across the classroom using your foot with
the distance using other classmates’ feet.
How does your calculated measurement
compare to your classmates’ calculated
measurements and to the actual
Scientific Processes Make
the following Foldable to help
identify what you already
know, what you want to know, and what you
learned about science.
STEP 1 Fold a sheet of paper
vertically from side to
side. Make the front
edge about 1.25 cm
shorter than the
back edge.
STEP 2 Turn lengthwise and
fold into thirds.
STEP 3 Unfold and cut only the top layer
along both folds to make three tabs.
Label each tab.
Like to
Identify Questions Before you read the chapter, write what you already know about science
under the left tab of your Foldable, and write
questions about what you’d like to know under
the center tab. After you read the chapter, list
what you learned under the right tab.
Preview this chapter’s content
and activities at
Roger Ressmeyer/CORBIS
Reading Guide
New Vocabulary
Identify the steps scientists often
use to solve problems.
Describe why scientists use
Compare and contrast science
and technology.
Using scientific methods will help
you solve problems.
Review Vocabulary
investigation: to observe or study
by close examination
• scientific
•• experiment
•• variable
• variable
•• constant
•• bias
•• theory
scientific law
• technology
What is science?
Figure 1 Astronaut Michael
Lopez-Alegria uses a pistol-grip
tool on the International Space
Observe What evidence do you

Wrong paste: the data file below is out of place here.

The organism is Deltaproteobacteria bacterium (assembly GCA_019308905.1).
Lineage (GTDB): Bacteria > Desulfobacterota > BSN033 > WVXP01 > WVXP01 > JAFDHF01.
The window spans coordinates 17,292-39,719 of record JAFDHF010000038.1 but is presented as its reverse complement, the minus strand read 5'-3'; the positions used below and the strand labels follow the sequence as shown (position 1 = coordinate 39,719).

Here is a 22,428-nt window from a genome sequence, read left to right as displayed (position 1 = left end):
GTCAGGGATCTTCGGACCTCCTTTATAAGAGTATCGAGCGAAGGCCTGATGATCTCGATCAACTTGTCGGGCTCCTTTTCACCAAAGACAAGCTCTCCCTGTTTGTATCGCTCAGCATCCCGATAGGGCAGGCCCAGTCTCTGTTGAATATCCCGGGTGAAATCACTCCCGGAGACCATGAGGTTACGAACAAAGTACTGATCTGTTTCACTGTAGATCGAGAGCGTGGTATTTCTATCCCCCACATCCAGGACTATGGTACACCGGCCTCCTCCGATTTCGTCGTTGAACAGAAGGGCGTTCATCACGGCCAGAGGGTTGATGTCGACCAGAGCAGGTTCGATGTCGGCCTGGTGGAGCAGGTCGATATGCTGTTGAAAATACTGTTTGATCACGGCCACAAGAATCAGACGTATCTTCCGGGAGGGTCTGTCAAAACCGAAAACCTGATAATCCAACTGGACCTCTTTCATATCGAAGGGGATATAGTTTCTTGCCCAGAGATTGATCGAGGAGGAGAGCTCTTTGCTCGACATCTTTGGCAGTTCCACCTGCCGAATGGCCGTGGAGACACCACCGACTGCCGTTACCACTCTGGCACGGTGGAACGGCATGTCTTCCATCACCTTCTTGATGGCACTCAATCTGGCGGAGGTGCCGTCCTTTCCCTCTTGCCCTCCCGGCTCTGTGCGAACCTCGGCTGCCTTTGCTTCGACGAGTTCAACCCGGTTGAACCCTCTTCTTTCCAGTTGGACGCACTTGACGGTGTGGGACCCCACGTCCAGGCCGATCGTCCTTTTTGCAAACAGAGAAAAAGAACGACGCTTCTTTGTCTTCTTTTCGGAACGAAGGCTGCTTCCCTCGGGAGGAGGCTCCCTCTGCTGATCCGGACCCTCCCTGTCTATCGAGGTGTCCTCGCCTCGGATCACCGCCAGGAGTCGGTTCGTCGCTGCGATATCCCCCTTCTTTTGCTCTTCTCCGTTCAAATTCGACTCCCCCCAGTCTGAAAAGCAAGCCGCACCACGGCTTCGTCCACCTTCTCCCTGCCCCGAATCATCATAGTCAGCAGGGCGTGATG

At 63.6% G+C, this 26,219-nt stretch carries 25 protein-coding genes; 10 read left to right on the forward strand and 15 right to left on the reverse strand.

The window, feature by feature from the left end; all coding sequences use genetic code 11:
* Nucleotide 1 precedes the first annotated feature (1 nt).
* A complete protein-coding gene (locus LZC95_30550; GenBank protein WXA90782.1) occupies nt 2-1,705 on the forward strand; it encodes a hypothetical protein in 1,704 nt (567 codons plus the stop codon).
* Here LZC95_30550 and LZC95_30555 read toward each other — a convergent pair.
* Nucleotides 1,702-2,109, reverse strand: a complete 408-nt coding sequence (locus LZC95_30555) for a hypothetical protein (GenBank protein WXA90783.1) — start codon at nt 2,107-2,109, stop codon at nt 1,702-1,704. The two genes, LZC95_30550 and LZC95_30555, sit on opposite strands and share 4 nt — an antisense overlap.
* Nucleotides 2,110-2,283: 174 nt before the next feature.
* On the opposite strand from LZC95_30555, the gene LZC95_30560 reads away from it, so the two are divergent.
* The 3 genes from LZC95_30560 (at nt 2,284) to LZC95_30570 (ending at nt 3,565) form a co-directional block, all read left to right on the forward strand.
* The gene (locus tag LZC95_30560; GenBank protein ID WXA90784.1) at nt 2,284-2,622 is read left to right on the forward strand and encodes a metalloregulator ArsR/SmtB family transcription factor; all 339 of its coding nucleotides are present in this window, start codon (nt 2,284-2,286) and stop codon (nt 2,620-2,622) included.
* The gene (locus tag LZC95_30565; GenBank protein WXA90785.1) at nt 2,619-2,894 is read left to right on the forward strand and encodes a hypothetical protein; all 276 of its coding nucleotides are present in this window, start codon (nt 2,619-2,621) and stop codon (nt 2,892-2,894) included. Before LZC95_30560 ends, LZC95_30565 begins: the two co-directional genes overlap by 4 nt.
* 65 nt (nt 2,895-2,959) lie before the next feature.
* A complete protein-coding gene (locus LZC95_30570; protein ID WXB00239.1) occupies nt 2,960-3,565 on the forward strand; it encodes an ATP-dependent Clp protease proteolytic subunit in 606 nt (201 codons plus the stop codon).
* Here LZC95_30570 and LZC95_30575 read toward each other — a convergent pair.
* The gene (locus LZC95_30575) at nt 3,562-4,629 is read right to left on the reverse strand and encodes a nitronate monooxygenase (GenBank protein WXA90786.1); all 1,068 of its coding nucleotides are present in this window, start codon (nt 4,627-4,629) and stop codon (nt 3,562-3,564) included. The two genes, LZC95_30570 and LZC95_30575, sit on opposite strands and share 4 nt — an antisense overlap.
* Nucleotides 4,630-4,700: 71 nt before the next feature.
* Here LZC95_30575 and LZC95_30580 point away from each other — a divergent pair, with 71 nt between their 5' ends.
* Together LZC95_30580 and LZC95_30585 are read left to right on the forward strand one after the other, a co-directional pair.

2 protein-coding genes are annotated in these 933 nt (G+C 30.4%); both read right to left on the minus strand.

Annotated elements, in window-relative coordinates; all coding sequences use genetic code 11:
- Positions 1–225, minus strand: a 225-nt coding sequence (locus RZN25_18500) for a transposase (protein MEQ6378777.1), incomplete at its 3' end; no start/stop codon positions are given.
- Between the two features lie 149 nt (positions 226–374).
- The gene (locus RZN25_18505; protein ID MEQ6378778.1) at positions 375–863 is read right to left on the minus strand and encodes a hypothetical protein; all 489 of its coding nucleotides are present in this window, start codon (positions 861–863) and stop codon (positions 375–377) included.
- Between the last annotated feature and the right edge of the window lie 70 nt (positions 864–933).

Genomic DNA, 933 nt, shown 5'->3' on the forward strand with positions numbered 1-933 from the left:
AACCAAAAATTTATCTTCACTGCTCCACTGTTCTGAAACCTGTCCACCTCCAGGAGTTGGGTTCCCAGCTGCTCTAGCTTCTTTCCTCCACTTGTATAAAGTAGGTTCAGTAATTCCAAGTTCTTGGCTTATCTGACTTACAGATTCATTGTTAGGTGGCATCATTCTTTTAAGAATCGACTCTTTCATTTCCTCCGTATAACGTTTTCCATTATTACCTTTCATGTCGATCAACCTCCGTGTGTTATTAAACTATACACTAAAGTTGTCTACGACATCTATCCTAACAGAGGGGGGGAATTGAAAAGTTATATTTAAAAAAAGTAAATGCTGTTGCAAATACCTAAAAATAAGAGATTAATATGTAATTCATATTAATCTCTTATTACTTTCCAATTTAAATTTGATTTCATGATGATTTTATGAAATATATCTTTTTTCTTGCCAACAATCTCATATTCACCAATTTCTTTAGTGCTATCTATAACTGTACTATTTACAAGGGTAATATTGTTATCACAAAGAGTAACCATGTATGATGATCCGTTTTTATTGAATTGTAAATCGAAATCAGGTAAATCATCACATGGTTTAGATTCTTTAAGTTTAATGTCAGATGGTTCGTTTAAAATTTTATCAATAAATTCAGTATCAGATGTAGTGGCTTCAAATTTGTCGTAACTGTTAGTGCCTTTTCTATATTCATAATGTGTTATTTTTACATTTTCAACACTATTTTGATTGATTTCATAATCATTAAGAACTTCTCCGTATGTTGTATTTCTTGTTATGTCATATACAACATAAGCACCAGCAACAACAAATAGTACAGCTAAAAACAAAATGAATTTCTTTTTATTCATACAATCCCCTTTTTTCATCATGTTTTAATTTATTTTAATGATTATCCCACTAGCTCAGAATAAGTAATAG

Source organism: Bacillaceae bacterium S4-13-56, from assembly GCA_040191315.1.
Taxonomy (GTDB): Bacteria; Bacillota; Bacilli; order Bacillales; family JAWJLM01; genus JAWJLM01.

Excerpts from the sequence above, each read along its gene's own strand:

see of the three main branches of
science in the photograph?
Science is not just a subject in school. It is a method for
studying the natural world. After all, science comes from the
Latin word scientia, which means “knowledge.” Science is a
process that uses observation and investigation to gain knowledge about events in nature.
Nature follows a set of rules. Many rules, such as those concerning how the human body works, are complex. Other rules,
such as the fact that Earth rotates about once every 24 h, are much
simpler. Scientists ask questions to learn about the natural world.
Major Categories of Science Science covers many different topics that can be classified according to three main categories.
(1) Life science deals with living things. (2) Earth science investigates Earth and space. (3) Physical science deals with matter and
energy. In this textbook, you will study mainly
physical science. Sometimes, though, a scientific study will overlap the categories. One scientist, for example, might study the motions of
the human body to understand how to build
better artificial limbs. Is this scientist studying
energy and matter or how muscles operate?
She is studying both life science and physical
science. It is not always clear what kind of science you are using, as shown in Figure 1.
Shuttle Mission Imagery/Getty Images News Services
The Methods of Science
Science Explains Nature Scientific explanations help you understand the natural world.
Sometimes these explanations must be modified.